Core i7-3960X Extreme Edition CPU Review

The Reviewed CPUs

In the tables below, we compare the main features of the CPUs we included in this review. We are basically comparing the new Core i7-3960X to the previous fastest and most expensive CPU from Intel, the Core i7-990X. AMD doesn’t have any product that competes directly with these CPUs, as the most high-end AMD processor, the FX-8150, costs USD 270, less than one third of the price of the CPU we are reviewing. Nevertheless, we included this AMD CPU in our comparison, even though we know that it is unfair.

The LGA2011 and LGA1366 CPUs support Hyper-Threading technology, meaning that each processing core is recognized as two by the operating system. Therefore, the two Core i7 processors we included in our review are recognized as 12-core products.

CPU Cores HT Internal Clock Turbo Clock Max Turbo Core Technology TDP Socket Price
AMD FX-8150 8 No 3.6 GHz 3.9 GHz 4.2 GHz Zambezi 32 nm 125 W AM3+ USD 270
Core i7-990X 6 Yes 3.46 GHz 3.73 GHz 3.73 GHz Gulftown 32 nm 130 W 1366 USD 1,000
Core i7-3960X 6 Yes 3.3 GHz 3.9 GHz 3.9 GHz Sandy Bridge-E 32 nm 130 W 2011 USD 1,050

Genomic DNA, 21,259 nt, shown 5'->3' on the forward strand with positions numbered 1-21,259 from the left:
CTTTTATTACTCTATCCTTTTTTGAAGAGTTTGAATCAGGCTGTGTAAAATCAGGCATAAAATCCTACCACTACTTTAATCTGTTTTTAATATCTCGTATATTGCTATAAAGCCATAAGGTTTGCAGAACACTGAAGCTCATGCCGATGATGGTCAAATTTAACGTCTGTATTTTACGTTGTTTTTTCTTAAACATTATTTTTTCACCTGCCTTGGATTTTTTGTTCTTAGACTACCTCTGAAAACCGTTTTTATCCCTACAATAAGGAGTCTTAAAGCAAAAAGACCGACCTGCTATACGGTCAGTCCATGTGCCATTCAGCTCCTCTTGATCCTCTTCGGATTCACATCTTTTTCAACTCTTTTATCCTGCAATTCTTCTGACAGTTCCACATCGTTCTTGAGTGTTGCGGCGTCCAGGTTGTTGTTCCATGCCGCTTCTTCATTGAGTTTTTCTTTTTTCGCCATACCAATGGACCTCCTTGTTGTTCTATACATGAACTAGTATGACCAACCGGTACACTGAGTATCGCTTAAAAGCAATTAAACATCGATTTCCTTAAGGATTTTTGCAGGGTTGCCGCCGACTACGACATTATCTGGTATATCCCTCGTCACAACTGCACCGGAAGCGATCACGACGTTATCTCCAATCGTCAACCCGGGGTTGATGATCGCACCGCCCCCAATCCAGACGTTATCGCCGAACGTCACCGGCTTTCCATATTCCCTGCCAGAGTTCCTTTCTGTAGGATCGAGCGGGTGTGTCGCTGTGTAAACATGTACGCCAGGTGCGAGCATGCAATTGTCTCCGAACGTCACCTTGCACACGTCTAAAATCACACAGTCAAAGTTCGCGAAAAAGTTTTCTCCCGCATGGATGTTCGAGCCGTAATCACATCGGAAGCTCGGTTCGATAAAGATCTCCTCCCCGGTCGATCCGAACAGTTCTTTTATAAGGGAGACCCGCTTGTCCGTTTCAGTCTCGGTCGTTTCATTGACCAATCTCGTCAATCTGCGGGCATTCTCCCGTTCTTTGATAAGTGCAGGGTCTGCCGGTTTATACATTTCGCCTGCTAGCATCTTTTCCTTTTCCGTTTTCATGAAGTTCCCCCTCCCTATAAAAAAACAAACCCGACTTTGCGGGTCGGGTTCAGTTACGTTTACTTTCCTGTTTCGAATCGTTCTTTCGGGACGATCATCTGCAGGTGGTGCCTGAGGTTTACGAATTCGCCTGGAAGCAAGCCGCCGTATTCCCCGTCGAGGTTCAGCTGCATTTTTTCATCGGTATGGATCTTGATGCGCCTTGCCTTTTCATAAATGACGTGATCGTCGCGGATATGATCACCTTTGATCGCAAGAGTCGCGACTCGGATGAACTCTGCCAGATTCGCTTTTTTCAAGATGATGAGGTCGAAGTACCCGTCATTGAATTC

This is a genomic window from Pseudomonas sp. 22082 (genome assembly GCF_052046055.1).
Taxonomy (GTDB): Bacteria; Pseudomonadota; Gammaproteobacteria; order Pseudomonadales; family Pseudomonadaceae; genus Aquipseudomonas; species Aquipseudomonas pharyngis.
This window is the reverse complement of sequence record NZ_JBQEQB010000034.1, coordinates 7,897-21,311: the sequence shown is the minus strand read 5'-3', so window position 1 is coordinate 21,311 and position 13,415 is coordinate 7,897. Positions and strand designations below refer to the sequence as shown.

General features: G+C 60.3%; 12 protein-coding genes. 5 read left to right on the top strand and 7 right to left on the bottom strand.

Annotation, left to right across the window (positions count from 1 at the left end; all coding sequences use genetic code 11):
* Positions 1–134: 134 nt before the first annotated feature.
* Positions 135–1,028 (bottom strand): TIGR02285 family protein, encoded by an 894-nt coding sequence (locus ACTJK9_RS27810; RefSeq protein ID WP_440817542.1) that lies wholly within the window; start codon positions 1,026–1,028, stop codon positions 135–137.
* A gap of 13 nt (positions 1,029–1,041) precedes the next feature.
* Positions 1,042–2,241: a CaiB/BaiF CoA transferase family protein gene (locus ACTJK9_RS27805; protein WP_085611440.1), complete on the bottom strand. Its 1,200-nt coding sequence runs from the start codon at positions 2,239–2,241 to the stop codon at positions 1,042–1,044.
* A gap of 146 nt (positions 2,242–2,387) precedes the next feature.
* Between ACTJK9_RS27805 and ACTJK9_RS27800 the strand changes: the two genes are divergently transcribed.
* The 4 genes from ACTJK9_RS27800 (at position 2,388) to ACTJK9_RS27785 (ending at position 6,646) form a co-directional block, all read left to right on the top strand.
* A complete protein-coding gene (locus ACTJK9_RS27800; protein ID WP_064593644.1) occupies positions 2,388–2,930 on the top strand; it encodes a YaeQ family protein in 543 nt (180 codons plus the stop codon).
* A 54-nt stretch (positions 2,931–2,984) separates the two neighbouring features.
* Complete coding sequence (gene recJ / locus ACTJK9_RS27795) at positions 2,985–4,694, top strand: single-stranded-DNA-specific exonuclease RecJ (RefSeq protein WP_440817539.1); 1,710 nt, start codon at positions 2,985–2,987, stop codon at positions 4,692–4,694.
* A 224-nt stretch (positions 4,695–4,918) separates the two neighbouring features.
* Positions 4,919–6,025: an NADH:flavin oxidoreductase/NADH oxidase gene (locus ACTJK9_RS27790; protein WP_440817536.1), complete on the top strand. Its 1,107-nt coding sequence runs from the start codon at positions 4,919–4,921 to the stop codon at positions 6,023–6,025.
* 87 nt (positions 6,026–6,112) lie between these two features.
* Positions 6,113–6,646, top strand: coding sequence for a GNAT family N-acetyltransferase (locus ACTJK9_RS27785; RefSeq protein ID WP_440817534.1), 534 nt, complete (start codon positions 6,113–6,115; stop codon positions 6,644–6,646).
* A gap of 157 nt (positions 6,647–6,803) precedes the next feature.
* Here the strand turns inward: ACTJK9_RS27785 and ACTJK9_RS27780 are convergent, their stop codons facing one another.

The prices were researched at Newegg.com on the day we published this review.

TDP stands for Thermal Design Power, which tells the maximum amount of heat the CPU can dissipate. The CPU cooler must be capable of dissipating at least this amount of heat.

Below we compare the memory cache configuration of the reviewed CPUs. The L2 memory cache of the AMD FX-8150 is shared by each pair of cores. Thus, it has four L2 caches instead of eight.

CPU L1 Cache L2 Cache L3 Cache Memory Support Memory Channels
AMD FX-8150 64 KB + 64 KB per core 2 MB x 4 8 MB total Up to DDR3-1866 Two
Core i7-990X 32 KB + 32 KB per core 256 KB per core 12 MB total Up to DDR3-1066 Three
Core i7-3960X 32 KB + 32 KB per core 256 KB per core 15 MB total Up to DDR3-2133 Four

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Author: Gabriel Torres

Gabriel Torres is a Brazilian best-selling ICT expert, with 24 books published. He started his online career in 1996, when he launched Clube do Hardware, which is one of the oldest and largest websites about technology in Brazil. He created Hardware Secrets in 1999 to expand his knowledge outside his home country.

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